To see these improvements, you must load a project that has been saved in 13.2. Any new projects created in Nuke 13.2 will automatically get these benefits, but older projects need to be saved in Nuke 13.2 and reopened in order to see the loading time improvements. These changes maintain backwards compatibility, however, these improvements are only maintained in 13.2 builds.
In 13.2 we are introducing OpenTimelineIO (OTIO). In combination with the previous work done in metadata management, we expect OTIO to be the future of editorial workflows when manipulating editorial data.
OTIO is an API and interchange format for editorial cut information. Similar to an Edit Decision List (EDL) it also includes an API for reading, writing and manipulating data. In this release OTIO supports the import and export of clips, tracks, transitions, and linear retimes in OTIO edits. OTIO is labeled as a beta because OTIO v1.0 has not been released yet.
Non-Linear Dissolves on the Timeline
We are bringing users better workflows in the timeline when working with transitions by supporting non-linear dissolves. You can now see transitions in the Properties panels, create keys to the transitions, and edit dissolves, fade ins and fade outs in the Curve Editor and Dope Sheet.
To use non-linear dissolves, double-click a transition in the timeline, and then edit the transition from the Properties panel or create and adjust frames in the Curve Editor or Dope Sheet. Transitions are also applied properly to clips with soft effects.
NDI Streaming and Multiple Monitor Out
Continuing the work that we have done in the Nuke 13.x series, we have added an exciting new feature to the Monitor Out. With these ongoing updates to Monitor Out we are continuing to provide ever more powerful options with greater workflow efficiencies.
• We have now added the Monitor Out as a tab in the Viewer control panel.
• You can access the Viewer Properties by pressing S whilst the mouse is in the Viewer.
• Double-clicking the Viewer node also opens the Properties. When a Viewer node is selected, pressing Return also opens the Properties.
• You can access the Monitor Out controls in the Viewer Properties directly by pressing the cog icon in the Monitor Out strip.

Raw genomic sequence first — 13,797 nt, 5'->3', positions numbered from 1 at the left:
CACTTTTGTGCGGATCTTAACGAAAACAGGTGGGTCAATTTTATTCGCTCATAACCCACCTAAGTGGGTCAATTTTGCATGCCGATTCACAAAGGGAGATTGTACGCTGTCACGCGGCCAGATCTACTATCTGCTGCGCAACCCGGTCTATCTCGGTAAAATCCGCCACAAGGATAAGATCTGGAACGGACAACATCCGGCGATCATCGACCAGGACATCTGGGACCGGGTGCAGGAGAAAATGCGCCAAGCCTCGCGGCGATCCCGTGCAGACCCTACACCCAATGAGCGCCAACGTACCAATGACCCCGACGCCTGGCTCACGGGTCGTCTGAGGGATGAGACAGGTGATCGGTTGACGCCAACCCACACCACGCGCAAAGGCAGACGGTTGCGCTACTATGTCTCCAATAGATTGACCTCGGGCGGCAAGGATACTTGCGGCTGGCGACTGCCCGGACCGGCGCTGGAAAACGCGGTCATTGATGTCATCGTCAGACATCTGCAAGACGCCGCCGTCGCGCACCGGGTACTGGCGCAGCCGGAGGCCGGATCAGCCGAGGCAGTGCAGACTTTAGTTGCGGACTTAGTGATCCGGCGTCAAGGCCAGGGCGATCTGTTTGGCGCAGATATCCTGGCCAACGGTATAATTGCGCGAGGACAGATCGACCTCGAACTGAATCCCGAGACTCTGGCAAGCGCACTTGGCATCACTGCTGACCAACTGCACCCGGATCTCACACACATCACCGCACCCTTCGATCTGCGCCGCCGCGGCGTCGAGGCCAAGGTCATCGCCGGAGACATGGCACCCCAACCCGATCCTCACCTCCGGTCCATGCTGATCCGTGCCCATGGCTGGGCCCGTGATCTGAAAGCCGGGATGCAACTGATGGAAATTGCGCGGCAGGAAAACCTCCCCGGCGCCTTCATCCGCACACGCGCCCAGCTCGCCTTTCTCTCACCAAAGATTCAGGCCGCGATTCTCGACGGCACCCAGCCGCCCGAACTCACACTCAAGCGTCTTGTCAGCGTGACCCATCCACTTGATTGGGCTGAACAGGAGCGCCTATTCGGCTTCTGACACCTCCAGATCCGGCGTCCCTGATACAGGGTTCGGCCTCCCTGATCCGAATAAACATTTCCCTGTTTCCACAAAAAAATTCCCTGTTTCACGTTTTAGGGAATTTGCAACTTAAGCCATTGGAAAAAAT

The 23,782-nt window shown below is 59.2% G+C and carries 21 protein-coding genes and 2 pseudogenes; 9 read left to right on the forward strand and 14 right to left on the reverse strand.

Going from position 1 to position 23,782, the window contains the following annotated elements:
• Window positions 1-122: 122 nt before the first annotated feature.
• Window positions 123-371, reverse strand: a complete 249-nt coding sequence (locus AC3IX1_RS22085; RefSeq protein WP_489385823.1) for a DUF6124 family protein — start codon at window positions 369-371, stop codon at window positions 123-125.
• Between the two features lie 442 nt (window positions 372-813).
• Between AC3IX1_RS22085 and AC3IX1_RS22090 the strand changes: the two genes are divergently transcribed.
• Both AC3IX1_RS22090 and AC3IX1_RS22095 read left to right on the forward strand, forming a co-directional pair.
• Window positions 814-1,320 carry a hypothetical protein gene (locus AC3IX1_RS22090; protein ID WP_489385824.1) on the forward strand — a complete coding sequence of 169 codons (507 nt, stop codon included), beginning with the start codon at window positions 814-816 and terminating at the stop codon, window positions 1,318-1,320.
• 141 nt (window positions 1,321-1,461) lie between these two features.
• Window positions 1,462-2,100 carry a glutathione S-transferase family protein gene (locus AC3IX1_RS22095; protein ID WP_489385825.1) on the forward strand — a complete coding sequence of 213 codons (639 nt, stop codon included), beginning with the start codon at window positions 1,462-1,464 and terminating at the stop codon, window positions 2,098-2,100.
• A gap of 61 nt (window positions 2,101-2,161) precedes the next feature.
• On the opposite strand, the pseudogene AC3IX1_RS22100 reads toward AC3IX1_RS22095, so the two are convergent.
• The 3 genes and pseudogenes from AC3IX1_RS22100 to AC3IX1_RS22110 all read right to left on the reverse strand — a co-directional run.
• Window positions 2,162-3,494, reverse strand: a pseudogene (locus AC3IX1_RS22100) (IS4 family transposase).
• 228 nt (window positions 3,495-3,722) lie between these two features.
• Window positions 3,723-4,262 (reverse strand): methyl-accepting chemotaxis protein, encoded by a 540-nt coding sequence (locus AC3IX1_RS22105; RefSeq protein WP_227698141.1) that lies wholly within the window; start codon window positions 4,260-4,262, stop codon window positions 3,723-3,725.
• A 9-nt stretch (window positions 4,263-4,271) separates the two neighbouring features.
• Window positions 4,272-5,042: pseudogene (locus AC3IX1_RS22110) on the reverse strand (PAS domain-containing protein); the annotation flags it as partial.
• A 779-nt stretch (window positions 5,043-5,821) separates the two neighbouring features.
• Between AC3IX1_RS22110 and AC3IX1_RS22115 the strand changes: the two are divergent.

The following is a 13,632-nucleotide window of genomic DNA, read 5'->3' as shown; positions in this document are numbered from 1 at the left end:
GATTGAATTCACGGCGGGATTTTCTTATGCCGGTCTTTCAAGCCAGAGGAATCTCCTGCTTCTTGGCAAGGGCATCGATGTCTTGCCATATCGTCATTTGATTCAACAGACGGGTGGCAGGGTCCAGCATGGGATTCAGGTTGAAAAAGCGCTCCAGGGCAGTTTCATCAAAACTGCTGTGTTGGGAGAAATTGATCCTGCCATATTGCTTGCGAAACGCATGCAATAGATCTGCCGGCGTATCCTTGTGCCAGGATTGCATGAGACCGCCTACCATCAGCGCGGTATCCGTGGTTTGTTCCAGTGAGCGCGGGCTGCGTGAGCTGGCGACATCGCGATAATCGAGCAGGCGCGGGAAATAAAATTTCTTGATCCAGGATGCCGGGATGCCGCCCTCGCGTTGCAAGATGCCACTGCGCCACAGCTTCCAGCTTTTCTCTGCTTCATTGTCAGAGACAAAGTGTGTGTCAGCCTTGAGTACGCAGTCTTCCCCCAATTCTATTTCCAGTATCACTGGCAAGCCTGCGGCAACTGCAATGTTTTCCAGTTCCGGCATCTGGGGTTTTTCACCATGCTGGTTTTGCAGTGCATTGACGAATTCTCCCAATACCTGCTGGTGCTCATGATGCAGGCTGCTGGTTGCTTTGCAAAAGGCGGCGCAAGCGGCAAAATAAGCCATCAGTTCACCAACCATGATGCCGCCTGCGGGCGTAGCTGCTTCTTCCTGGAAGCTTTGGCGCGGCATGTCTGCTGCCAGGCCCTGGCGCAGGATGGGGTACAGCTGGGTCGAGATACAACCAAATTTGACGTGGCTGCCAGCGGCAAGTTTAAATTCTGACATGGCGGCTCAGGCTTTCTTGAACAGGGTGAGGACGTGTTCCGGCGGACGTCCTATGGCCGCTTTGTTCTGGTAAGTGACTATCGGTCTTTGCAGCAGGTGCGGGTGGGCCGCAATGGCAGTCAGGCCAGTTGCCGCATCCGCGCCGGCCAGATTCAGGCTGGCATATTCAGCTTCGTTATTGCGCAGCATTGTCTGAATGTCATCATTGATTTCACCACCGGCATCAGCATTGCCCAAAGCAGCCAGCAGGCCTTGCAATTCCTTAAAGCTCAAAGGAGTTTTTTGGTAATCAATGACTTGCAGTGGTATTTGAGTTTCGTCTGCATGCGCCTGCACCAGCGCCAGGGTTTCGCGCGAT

• Using the workspace Viewer Monitor Out adds the Monitor Out strip below the player controls.
• Each Viewer node now has its own independent Monitor Out functionality.
• Multiple floating windows can be used simultaneously.
• Multiple NDI streams can be sent simultaneously.
• SDI functionality sent from a single hardware device is limited to only being used by a single Monitor Out.
Monitor Out - NDI
Continuing the work to improve our monitor out functionality and make review sessions more productive and ensure that everyone in the team is always on the same page, this release introduces a new workflow with the support for NDI in the Nuke Family. Network Device Interface, or NDI, is a network protocol that enables you to send video and metadata signals over standard IP networks in real-time. NDI allows you to easily share a Nuke Viewer's output with anyone else on the same network.
See Streaming Viewer Output Over the Internet with NDI® for more information.
To view an NDI stream, you need the NDI Studio Monitor (Windows) or NDI Video Monitor (macOS) application installed on your local machine. The NDI Tools are available for download on Windows and macOS here:
For more information on the NDI Tools and network configuration best practice, see:
Monitor Out - AJA and Blackmagic Design
In addition to the new features in the Viewer Monitor Out we have also updated the functionality when using an AJA and BMD video out device. This work was done to make it easier to understand what output options are available when using AJA and BMD cards in Nuke and Nuke Studio. These changes greatly benefit artists working with SDI outputs at different resolutions.
Testing SDI out across a broad range of hardware remains challenging and we appreciate any feedback on these features.
AJA T-Tap Pro Support
Support for the AJA T-Tap Pro has been added to the Viewer Monitor Out node. If the device is installed on your system it appears in the Device drop down list.
ARRI Image SDK 7.0.0 (Beta)
To support their new S35 4K camera ARRI have created a new SDK (7.0) to decode and debayer the images from this camera.
This has been added to Nuke and Nuke Studio as a beta feature because the camera and the SDK are not yet finalised. We encourage users of the new camera to use Nuke to test and provide feedback to both us and ARRI so that we can fully release this feature in the coming months.
In this release, we are using Arri SDK 7.0.0-RC6. Legacy ARRI files including .ari, .arx and .mxf files continue to load but will use the older ARRI RAW 6.2 SDK.
Blackmagic RAW 2.2
We have updated Blackmagic RAW to support the 2.2 SDK which includes the following updates:
• Added support for Fujifilm GFX100 and GFX100S Blackmagic RAW clips captured by Blackmagic Video Assist.
• Added support for Panasonic Lumix GH5S, BS1H and BGH1 Blackmagic RAW clips captured by Blackmagic Video Assist.